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63 Cards in this Set

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Theory
an explanation for a very general class of phenomenon or observations
What question do cell theory and the theory of evolution by natural selection answer?
1. How are organisms structured,
and
2. Where did they come from?
Describe Hooke's experiment and discovery.
Using a 30X microscope, Hooke examined cork and discovered small, pore-like compartments (cells)
Describe van Leeuwwenhoek's experiment and discovery.
Using a more powerful microscope, van Leeuwwenhoek studied pond water and first observes the single celled organism; Also observes structure of human blood & sperm
Cell
A highly organized compartment bound by a plasma membrane and containing concentrated chemicals in an aqueous solution
Name the 2 components of theories.
1. Describes a pattern in the natural world, and
2. Identifies the reason (mechanism or process) behind that pattern
Describe Rudolph Virchow's contribution to cell theory.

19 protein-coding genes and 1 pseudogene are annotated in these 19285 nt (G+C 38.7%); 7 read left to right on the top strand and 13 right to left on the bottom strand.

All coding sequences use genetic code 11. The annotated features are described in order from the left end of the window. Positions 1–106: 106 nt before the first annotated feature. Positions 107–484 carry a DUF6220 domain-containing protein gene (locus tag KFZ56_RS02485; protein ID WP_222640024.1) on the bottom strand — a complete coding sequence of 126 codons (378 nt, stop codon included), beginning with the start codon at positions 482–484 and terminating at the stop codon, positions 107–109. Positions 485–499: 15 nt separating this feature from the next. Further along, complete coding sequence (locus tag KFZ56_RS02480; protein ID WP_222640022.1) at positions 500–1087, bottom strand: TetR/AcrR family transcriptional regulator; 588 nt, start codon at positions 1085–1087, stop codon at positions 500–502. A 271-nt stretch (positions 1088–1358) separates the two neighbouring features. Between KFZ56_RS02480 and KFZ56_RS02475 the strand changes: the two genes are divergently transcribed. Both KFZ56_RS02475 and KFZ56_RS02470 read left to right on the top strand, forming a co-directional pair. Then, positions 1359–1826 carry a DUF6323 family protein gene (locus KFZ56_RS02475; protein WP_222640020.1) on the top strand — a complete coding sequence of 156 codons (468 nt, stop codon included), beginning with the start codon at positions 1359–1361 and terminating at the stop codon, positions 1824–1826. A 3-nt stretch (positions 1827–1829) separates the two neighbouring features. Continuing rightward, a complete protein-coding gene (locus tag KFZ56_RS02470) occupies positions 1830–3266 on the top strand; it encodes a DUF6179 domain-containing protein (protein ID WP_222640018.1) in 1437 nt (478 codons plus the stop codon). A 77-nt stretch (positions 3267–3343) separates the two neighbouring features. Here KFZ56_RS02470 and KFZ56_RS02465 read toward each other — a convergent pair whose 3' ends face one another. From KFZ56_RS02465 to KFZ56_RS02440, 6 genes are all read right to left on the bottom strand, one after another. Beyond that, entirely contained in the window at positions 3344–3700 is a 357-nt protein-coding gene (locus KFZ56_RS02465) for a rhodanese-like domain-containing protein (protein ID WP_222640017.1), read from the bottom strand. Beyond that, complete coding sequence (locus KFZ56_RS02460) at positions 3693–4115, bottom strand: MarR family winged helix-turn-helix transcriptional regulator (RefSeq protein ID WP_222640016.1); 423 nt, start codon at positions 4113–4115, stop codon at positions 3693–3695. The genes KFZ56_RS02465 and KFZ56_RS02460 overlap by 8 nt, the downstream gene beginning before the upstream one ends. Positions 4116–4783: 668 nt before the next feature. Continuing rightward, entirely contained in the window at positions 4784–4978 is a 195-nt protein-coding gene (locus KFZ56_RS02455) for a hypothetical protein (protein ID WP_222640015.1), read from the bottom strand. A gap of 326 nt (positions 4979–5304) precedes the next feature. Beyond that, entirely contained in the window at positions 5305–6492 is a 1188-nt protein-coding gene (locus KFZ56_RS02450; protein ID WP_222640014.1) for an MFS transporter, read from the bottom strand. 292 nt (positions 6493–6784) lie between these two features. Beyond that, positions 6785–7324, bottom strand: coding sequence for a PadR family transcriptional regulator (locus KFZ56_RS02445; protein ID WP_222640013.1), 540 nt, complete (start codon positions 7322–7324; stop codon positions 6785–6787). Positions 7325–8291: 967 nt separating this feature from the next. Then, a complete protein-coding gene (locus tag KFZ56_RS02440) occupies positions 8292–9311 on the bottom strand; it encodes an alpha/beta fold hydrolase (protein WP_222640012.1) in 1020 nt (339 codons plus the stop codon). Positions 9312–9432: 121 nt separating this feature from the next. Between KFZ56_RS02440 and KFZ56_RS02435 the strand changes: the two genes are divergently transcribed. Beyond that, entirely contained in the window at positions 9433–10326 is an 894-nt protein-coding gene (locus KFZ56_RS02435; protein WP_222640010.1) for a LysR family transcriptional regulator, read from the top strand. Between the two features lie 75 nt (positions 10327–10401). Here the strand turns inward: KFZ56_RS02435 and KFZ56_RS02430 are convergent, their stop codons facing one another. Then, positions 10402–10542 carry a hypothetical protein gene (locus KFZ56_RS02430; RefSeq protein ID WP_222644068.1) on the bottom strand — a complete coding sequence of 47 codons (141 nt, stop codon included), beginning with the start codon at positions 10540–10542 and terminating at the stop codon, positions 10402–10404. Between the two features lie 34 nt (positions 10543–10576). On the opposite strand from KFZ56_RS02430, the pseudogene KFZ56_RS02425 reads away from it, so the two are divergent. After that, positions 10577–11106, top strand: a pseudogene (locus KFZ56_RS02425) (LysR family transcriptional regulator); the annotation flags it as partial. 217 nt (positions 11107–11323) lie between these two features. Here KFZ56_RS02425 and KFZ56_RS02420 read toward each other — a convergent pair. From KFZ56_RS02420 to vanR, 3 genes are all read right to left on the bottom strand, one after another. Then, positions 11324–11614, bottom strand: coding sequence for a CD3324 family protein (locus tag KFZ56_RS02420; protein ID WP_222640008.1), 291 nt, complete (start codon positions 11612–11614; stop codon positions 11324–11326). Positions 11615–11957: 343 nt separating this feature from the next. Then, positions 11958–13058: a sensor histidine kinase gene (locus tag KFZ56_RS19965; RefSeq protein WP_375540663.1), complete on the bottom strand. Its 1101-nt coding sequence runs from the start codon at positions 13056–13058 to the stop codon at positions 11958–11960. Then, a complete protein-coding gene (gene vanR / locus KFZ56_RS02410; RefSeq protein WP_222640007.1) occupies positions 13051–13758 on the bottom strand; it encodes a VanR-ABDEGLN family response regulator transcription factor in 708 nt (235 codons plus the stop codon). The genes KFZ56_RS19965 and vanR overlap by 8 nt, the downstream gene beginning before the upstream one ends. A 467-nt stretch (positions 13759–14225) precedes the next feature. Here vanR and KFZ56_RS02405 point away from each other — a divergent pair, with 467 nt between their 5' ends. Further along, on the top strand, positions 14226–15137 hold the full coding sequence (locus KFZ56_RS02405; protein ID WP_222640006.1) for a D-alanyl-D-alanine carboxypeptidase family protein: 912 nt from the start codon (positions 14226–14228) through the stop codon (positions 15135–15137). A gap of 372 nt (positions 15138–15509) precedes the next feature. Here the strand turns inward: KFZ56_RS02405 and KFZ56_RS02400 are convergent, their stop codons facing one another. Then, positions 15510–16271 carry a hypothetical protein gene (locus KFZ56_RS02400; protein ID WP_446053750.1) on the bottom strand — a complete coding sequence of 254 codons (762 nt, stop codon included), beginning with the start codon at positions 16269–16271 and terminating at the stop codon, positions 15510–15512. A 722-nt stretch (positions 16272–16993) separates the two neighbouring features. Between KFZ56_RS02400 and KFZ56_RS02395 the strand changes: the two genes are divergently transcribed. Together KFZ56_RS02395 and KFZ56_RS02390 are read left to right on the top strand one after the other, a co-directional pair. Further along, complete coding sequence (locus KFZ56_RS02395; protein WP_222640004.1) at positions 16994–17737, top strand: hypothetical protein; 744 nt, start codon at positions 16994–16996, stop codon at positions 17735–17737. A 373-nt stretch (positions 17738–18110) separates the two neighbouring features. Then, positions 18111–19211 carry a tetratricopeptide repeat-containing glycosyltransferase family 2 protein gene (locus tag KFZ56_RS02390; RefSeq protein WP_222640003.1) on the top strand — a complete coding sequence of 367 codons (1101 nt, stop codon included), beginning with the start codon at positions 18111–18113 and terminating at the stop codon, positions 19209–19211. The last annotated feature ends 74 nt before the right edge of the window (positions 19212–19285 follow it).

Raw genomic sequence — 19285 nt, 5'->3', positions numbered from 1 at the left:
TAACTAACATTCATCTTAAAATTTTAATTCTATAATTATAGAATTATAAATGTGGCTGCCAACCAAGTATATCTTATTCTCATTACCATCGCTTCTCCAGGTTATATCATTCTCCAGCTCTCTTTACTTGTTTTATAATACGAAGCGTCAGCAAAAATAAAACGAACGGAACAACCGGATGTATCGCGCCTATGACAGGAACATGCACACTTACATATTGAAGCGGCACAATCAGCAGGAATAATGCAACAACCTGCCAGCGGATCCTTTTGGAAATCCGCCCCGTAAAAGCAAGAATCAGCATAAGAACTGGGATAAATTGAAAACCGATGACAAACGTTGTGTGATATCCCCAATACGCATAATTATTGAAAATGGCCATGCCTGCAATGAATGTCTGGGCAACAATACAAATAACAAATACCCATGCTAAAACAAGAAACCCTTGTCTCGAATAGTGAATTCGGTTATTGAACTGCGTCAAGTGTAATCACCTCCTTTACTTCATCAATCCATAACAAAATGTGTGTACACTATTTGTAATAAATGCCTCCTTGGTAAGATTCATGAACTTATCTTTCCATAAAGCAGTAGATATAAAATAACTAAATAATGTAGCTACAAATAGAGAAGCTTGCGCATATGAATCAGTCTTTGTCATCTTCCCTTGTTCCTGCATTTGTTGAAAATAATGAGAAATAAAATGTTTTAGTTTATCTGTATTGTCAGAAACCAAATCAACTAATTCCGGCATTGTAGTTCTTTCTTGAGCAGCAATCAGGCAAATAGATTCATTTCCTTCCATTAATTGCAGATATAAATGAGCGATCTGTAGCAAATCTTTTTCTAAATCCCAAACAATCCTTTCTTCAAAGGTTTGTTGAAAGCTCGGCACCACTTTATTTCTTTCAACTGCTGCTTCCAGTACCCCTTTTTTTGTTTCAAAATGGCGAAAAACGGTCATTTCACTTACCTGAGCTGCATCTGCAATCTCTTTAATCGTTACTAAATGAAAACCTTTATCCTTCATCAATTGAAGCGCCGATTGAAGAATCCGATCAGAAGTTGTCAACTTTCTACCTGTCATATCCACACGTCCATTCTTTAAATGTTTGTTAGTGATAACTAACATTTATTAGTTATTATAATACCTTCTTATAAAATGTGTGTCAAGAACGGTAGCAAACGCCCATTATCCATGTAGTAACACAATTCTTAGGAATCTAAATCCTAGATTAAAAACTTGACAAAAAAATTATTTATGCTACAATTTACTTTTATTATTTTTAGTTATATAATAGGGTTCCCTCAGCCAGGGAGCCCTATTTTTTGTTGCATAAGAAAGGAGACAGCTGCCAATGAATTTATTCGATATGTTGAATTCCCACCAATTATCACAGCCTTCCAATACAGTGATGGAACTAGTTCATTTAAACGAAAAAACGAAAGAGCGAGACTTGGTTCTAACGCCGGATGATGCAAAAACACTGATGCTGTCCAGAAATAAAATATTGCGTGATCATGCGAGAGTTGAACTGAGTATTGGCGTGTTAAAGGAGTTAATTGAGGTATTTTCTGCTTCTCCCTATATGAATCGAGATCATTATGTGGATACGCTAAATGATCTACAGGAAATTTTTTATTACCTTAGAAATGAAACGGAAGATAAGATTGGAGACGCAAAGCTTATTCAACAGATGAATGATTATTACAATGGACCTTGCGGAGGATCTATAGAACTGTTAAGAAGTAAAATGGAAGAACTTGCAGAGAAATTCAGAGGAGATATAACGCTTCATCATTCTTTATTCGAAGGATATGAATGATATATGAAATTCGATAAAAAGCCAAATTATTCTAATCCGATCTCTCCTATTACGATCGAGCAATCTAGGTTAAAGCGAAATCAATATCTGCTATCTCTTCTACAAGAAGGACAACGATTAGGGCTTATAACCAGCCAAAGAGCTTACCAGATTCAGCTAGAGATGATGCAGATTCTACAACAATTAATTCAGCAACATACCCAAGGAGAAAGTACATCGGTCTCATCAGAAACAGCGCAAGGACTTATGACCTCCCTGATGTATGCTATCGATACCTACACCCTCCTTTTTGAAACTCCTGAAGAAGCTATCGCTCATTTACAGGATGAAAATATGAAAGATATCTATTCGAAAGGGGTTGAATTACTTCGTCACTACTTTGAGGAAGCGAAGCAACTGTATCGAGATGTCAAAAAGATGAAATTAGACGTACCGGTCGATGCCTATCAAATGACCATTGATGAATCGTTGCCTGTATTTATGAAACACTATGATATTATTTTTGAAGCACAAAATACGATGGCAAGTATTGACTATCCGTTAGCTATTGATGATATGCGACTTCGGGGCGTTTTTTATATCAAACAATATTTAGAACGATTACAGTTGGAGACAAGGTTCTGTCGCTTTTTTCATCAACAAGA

Virchow found that all cells arise from pre-existing cells
Describe the complete cell theory.
All organisms are made of cells and all cells come from pre-existing cells
Spontaneous Generation
Organisms arise under certain conditions
Hypothesis
Proposed explanation
What was the purpose of Louis Pasteur's experiment?
Pasteur wanted to test the validity of the new "all-cells-from-cells" theory against the popularly accepted spontaneous generation
Describe the experiment Pasteur used.
1. Place broth in stright and swan flasks
2. Boil to kill living cells
3. Pre-exisiting cells enter from air; enter stright, are trapped in the swan's neck
What were the results and conclusions of Pasteur's experiment?
*Straight neck: Cells appear in the broth
*Swan neck: Broth remains sterile
*Conclusion: "all-cells-from-cells"
supported
What was the experimental factor in the Pasteur experiment?
The exposure to pre-exsting cells
What was Darwin and Wallace's hypothesis?
species come from other, pre-existing species, and species change though time
Name the 2 claims made in Darwin/Wallace's theory.
1. Species share a common ancestry
and
2. Characteristics of species can and will modify over genreations (heredity)
How does evolution occur?
Evolution occurs via natural selection